Perry L. (urpl4ut)
These images suggest Leigh Street served its citizens both as a gathering space and a place of economic promise in the middle of the twentieth century. The image of people standing outside of Ebenezer Baptist Church depicts a public display of mourning for Martin Luther King, Jr., an act of black unity in a city divided by segregation. Specifically, the attire of the mourners points to the wealth of the surrounding population. In this picture, these black mourners not only show reverence to Dr. King but also exemplify their improved social standing with their fine suits and hats. Also of note, the photo reveals that residents still viewed the church as a place of congregation and a social center for their community.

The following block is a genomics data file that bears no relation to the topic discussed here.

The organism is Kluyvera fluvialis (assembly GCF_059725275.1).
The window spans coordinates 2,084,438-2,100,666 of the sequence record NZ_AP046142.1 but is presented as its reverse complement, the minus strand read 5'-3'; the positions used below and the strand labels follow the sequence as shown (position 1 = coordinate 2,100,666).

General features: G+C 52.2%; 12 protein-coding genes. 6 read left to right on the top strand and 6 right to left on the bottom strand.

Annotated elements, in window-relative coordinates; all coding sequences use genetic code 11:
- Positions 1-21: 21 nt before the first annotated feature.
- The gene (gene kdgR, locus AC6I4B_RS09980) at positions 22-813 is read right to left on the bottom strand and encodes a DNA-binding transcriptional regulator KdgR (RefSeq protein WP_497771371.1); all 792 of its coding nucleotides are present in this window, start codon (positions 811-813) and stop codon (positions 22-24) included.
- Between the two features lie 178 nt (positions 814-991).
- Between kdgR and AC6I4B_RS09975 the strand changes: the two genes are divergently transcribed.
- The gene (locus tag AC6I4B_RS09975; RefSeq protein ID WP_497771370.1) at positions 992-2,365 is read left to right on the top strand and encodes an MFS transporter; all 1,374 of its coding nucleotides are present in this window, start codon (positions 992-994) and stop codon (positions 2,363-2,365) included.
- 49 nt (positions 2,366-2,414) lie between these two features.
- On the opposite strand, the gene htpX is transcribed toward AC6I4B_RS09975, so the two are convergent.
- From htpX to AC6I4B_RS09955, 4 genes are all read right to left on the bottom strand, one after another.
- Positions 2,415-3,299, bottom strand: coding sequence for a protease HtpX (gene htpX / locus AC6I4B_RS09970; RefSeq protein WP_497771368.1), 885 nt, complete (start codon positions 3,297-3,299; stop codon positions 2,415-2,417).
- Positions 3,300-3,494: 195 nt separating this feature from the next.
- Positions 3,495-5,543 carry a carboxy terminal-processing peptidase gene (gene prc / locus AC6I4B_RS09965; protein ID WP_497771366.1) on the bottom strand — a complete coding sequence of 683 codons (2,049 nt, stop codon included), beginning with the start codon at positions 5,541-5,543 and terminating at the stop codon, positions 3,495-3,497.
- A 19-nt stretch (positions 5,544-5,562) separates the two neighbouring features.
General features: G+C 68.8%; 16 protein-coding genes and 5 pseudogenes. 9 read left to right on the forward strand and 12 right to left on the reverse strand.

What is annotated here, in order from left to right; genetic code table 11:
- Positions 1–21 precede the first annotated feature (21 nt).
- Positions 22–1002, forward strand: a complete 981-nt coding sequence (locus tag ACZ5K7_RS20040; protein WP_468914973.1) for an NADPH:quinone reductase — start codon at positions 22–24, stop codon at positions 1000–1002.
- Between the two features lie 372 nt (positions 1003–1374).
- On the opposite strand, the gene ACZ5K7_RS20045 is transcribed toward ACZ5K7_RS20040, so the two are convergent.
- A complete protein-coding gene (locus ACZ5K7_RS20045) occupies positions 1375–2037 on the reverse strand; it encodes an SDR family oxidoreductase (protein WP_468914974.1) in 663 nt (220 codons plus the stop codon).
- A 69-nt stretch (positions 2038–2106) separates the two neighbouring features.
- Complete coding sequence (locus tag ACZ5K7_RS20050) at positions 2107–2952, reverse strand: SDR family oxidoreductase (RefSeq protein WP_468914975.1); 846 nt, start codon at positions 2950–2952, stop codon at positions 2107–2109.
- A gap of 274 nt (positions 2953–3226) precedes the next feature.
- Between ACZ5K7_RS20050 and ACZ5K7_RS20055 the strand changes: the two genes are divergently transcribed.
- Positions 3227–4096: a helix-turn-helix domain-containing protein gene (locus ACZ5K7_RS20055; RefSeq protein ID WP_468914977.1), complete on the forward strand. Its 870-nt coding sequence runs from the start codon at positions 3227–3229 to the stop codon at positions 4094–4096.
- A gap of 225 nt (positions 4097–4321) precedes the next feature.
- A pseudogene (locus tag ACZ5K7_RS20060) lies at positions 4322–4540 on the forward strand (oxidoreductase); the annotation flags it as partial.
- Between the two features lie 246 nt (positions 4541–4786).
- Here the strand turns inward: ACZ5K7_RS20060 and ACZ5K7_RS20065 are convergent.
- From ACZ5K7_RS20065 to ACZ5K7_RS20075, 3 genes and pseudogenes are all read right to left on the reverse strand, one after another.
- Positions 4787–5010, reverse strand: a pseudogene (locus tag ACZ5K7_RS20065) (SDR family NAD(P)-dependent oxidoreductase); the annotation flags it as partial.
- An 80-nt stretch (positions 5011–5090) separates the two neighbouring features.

The other image shows the demolition of a fire station, with the partially constructed Richmond Coliseum in the background. This photo is striking due to the contrast between the destruction of old buildings in the shadow of new development, an example of the city as a whole in the middle of the twentieth century. The rise of the Coliseum, a public venue for shows, musical acts, and sporting events, signals a shift in the purposing of city spaces towards leisure and entertainment; at that time, the Coliseum was the only large space of its kind in Richmond. The photo also illustrates the simultaneous construction of larger spaces and the demolition of smaller spaces in the city, evidence that the “bigger is better” principle began to take its hold on Richmond in the mid-1900s.
(Photos courtesy of the Valentine Richmond History Center.)